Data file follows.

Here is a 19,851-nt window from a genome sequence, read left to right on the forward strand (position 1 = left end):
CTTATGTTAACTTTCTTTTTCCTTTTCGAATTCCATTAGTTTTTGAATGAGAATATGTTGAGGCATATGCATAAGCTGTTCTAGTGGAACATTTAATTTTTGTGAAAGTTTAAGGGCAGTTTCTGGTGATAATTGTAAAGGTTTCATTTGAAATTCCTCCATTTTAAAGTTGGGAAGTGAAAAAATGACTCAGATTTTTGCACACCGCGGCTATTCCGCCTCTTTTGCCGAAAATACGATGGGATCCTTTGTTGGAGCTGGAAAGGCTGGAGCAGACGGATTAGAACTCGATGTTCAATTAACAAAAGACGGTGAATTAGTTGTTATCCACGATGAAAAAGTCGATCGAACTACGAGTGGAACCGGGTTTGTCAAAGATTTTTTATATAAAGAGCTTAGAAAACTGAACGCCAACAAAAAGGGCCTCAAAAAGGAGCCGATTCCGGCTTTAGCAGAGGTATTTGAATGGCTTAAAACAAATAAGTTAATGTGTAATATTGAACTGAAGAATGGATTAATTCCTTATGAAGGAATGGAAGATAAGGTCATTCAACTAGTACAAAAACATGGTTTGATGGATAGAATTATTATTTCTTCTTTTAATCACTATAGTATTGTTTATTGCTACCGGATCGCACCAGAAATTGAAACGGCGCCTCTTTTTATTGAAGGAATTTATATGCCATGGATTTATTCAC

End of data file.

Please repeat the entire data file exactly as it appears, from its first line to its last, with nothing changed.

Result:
Here is a 19,851-nt window from a genome sequence, read left to right on the forward strand (position 1 = left end):
CTTATGTTAACTTTCTTTTTCCTTTTCGAATTCCATTAGTTTTTGAATGAGAATATGTTGAGGCATATGCATAAGCTGTTCTAGTGGAACATTTAATTTTTGTGAAAGTTTAAGGGCAGTTTCTGGTGATAATTGTAAAGGTTTCATTTGAAATTCCTCCATTTTAAAGTTGGGAAGTGAAAAAATGACTCAGATTTTTGCACACCGCGGCTATTCCGCCTCTTTTGCCGAAAATACGATGGGATCCTTTGTTGGAGCTGGAAAGGCTGGAGCAGACGGATTAGAACTCGATGTTCAATTAACAAAAGACGGTGAATTAGTTGTTATCCACGATGAAAAAGTCGATCGAACTACGAGTGGAACCGGGTTTGTCAAAGATTTTTTATATAAAGAGCTTAGAAAACTGAACGCCAACAAAAAGGGCCTCAAAAAGGAGCCGATTCCGGCTTTAGCAGAGGTATTTGAATGGCTTAAAACAAATAAGTTAATGTGTAATATTGAACTGAAGAATGGATTAATTCCTTATGAAGGAATGGAAGATAAGGTCATTCAACTAGTACAAAAACATGGTTTGATGGATAGAATTATTATTTCTTCTTTTAATCACTATAGTATTGTTTATTGCTACCGGATCGCACCAGAAATTGAAACGGCGCCTCTTTTTATTGAAGGAATTTATATGCCATGGATTTATTCAC